Brian May talking “Queen” with Petra Vizina Czech TV Pt1 – televised 30/09/2017
PETR VIZINA: … He’s [Adam] asking about the past of the band – about the good old days. What is the story you tell him about the singer of Queen that make him understand his position?
BRIAN MAY: I don’t think there’s one story, but we talk a lot about stuff, you know. We talk about – I think we’re quite grown up about it, you know, because we actually do talk concepts now. You know, what the function of the stage show is – what the function of the lights and the sound, the shape of the stage, the set list, the shape you know, in a kind of way which is always new. So I think the essential thing about Adam is it’s not a museum. He’s not stepping into a museum. He’s in a place where he can create with us, same as Freddie did. He can create with us.
PETR: You mentioned the word “concept”. I just don’t believe that he would quit Queen because to me, when I look at you it means the band is not how you make living. The band is you. This is how you live.
BRIAN: This is what we discovered, I think, yeah, at some point, yeah, yeah.
PETR: Is it for you what is at stake now, when you’re playing with Queen? What is at stake, where is the risk for you? Or is there anything at stake? You’re just doing what you please?
BRIAN: I guess there is nothing to prove but there is every possibility of failing at every point, you know, and that’s why it’s good, that’s why it’s exciting, that’s why it’s dangerous. We’re one of the very few groups you could go out and see in an arena who don’t play to clicks, don’t play to backing tracks, you know, don’t have stuff on tape or whatever. It’s live, completely and dangerous and different every time you come and see us and I think that’s what people like, so yes, there is every chance of falling every time, every minute, you know. There’s no safety net, but we have a kind of, I think we have a good attitude. We’re kind of forgiving ourselves and of each other, which perhaps we weren’t in the old days. We have much more of a sense of humour, so if something goes on perfect, then wonderful. If something goes wrong, you just kind of laugh and go ‘Oh that went wrong, okay, let’s d this’ and it’s okay because I think we understand now that what we are is okay and the audience like us because of that. They don’t want to see perfection. They want to see us out there taking some kind of risk and giving them something which nobody else ever had.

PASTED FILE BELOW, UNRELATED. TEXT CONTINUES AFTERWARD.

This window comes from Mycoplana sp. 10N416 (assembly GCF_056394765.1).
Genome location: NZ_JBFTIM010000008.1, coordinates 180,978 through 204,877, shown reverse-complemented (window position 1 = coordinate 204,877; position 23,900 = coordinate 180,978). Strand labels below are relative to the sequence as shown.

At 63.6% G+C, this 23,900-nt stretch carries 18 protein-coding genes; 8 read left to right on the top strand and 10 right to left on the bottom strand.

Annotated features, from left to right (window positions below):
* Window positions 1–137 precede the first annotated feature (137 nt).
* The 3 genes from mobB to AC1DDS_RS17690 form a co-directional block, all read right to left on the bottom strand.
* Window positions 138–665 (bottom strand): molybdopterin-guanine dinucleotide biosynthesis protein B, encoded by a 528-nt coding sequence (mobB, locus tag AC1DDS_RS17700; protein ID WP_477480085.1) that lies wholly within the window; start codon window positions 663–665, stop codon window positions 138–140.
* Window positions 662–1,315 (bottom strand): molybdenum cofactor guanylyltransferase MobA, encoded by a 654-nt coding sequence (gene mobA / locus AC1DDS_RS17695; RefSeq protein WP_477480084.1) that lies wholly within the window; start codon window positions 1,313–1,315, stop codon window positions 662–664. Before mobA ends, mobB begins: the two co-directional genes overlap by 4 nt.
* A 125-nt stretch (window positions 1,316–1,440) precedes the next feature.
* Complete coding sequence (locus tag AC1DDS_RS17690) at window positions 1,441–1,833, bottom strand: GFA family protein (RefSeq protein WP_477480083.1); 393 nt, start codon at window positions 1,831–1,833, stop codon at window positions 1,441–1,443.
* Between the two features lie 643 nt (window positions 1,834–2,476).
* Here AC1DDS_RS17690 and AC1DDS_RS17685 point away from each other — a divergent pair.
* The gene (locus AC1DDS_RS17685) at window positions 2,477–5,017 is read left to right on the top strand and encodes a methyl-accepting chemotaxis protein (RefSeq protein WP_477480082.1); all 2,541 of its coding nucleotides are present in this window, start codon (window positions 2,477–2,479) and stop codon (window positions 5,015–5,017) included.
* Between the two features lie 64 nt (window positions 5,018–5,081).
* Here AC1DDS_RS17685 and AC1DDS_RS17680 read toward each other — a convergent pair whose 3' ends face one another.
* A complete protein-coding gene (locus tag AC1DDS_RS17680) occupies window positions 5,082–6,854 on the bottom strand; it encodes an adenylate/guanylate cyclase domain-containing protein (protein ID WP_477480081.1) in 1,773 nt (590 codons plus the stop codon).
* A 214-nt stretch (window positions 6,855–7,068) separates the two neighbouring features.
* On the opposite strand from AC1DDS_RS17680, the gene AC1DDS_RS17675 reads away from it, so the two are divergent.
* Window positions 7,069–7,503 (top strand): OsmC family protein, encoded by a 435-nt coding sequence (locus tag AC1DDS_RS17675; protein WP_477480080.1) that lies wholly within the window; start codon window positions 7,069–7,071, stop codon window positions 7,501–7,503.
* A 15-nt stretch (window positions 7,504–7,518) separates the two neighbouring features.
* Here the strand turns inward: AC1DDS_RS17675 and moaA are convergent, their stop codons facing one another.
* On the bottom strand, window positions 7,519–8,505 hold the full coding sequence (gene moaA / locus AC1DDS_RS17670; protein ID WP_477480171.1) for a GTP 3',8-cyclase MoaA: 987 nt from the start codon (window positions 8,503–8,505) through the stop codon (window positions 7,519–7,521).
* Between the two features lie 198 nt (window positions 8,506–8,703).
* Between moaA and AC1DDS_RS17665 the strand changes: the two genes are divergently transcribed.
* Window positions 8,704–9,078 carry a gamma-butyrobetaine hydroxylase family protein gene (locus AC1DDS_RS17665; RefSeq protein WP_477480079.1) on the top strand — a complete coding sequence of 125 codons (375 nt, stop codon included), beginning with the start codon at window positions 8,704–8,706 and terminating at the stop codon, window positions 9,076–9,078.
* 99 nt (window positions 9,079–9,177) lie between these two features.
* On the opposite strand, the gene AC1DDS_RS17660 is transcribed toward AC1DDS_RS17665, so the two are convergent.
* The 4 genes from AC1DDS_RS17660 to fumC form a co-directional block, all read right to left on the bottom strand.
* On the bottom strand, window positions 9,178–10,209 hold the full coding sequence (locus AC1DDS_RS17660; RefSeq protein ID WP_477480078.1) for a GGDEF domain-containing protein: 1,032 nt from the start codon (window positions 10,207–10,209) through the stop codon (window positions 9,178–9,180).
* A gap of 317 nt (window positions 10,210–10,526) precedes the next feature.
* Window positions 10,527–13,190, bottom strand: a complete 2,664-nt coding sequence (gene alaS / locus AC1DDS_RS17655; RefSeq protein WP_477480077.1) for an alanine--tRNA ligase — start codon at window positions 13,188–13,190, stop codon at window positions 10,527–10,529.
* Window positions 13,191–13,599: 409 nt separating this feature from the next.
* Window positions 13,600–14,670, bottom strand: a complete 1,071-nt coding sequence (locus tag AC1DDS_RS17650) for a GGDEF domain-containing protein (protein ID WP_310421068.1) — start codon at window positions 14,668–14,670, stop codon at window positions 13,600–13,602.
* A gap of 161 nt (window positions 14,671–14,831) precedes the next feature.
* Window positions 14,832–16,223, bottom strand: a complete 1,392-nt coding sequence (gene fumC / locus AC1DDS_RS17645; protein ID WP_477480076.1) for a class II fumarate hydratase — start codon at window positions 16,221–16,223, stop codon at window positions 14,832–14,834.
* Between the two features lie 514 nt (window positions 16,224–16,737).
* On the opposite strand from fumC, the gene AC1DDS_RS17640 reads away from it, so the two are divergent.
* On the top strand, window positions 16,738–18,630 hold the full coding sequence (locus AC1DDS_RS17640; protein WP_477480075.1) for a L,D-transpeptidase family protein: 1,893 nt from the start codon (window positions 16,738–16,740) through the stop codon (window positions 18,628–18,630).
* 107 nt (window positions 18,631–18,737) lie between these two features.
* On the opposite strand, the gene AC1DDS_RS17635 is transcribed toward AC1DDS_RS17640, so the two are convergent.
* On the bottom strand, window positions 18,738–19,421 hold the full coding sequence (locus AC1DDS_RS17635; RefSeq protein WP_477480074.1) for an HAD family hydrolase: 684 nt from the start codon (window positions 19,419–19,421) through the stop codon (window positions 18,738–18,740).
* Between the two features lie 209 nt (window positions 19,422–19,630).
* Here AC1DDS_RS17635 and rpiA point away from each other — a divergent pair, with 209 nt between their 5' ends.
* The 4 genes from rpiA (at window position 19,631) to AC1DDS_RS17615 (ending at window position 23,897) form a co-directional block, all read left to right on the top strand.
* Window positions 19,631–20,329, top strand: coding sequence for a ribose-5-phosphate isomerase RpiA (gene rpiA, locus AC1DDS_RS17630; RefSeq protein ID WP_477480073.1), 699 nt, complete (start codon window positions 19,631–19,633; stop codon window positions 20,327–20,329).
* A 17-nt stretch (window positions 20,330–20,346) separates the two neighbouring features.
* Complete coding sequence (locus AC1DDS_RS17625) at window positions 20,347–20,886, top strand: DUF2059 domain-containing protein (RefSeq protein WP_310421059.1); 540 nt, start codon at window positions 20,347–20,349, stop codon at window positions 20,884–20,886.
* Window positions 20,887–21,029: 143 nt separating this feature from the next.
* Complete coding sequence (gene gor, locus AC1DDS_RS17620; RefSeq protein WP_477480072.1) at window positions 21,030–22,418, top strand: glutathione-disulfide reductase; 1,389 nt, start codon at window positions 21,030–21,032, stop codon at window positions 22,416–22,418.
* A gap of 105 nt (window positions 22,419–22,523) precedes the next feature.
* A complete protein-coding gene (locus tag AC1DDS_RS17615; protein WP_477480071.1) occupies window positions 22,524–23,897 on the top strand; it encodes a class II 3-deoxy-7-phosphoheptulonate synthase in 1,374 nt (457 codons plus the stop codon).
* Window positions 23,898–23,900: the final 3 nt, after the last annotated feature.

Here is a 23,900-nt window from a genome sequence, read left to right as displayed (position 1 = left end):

PETR: Because you don’t have to prove who you are, because you are who you are.
BRIAN: I think that’s right, yeah, yeah. There’s nothing to prove really. There’s just trying to make the best of what you have, you know, and what you have is never perfect. It cannot be, so you have to be proud of what you can bring to it and enjoy it, I think, and if you enjoy it then people who are watching you tend to enjoy it ‘cause they relax. They realise you’re at ease.
PETR: I rarely use the word “legend” but it suits for the band, for Queen. It’s the good old days we imagine the rock ‘n’ roll was like – like Zeppelin – and we like big stadiums, big sound. Do you do sometimes look back and say it was an extraordinary time I had and perhaps you talk to those people who were in rock ‘n’ roll with you at the time?
BRIAN: Yeah, I do, but I think if you’re aware and you’re functioning “now” is the good old days as well, you know, like in Roger’s song, you know, ‘These are the days of our lives’ really.